Four Cordillera activists question legality of ‘terrorist’ tag in court

Four Cordillera activists question legality of ‘terrorist’ tag in court

/ 12:34 PM November 23, 2023


Four Cordillera activists question legality of ‘terrorist’ tag in court

Members of the Cordillera Peoples Alliance (CPA) pose with lawyers in front of Bulwagan ng Katarungan in Baguio city on November 23, 2023 after filing a petition challenging their alleged designations as “terrorists” by Anti-Terrorism Council. (Photo from CPA)

MANILA, Philippines – Four Cordillera activists on Thursday filed a petition at Baguio Regional Trial Court, challenging their labels as “terrorists” allegedly by the Anti-Terrorism Council (ATC).

The activists — Windel Bolinget, Sarah Abellon-Alike, Jennifer Awingan-Taggaoa, and Stephen Tauliwere — were designated as “terrorist individuals” under the ATC Resolution 41 signed in June 2023.


They are Cordillera Peoples Alliance (CPA) officers, a “non-stock, non-profit corporation registered with the Securities and Exchange Commission,” their petition reads.


The four asked the court to overturn their alleged designations as terrorists because they believed these tags were “arbitrary and unconstitutional.”

READ: Baguio activists sue government anti terror body

“Respondent ATC committed grave abuse of discretion amounting to lack or in excess of jurisdiction when it designated the Petitioners as terrorist individuals, and subsequently denying their request for delisting, there being no appeal or any plain, speedy, and adequate remedy in the ordinary course of law,” the petition reads.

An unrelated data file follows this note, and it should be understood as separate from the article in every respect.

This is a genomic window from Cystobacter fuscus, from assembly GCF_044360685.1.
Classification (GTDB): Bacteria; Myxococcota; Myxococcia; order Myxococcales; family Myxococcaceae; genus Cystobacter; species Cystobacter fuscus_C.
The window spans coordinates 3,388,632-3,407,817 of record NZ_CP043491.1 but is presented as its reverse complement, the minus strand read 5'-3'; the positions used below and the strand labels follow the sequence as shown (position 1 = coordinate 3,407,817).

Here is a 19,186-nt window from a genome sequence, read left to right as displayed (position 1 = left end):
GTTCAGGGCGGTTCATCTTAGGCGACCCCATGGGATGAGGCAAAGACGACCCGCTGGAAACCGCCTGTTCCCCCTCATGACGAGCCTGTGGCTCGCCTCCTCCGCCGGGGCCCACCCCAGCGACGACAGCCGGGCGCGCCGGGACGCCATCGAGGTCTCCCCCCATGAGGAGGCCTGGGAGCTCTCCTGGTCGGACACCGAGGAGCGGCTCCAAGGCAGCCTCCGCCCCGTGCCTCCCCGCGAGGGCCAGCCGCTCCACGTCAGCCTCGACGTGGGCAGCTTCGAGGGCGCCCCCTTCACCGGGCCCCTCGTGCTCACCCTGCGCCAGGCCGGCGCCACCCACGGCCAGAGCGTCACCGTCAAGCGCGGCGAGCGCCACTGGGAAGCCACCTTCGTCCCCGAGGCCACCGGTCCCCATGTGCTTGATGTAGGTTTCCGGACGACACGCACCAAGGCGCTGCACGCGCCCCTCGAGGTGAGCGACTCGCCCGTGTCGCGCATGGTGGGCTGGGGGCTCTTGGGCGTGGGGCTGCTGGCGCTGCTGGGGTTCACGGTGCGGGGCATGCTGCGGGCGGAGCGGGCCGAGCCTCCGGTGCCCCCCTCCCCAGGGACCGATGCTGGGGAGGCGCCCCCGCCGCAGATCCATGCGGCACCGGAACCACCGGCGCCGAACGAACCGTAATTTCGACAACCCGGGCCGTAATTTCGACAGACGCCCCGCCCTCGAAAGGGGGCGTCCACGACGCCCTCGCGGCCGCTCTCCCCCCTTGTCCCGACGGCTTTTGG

It also stated the “political persecution” against the group resulted in its members being subjected to various forms of harassment, intimidation, and threats.

The petition comes following the alleged rejection by ATC of the activists’ requests in July 2023 to be removed from the council’s “terrorists” list, the petitioners said.

READ: Continued use of anti-terror law vs activists worries rights group

In a press release, CPA called the petition a “landmark” case since this is the “first legal action filed in court that seeks to overturn a terrorist designation.”

Bolinget, the CPA Chairman, described their alleged labels as “an assault to basic rights.”


He said the tags “deprived them of fully practicing their work and advocacy and ultimately subjected them to further harassment, humiliation, and threats,” he said in a press release.

Bolinget belongs to the Kankanaey and Bontok Indigenous Peoples in Mountain Province.

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TAGS: Activist, ATC, court, CPA, Terrorism

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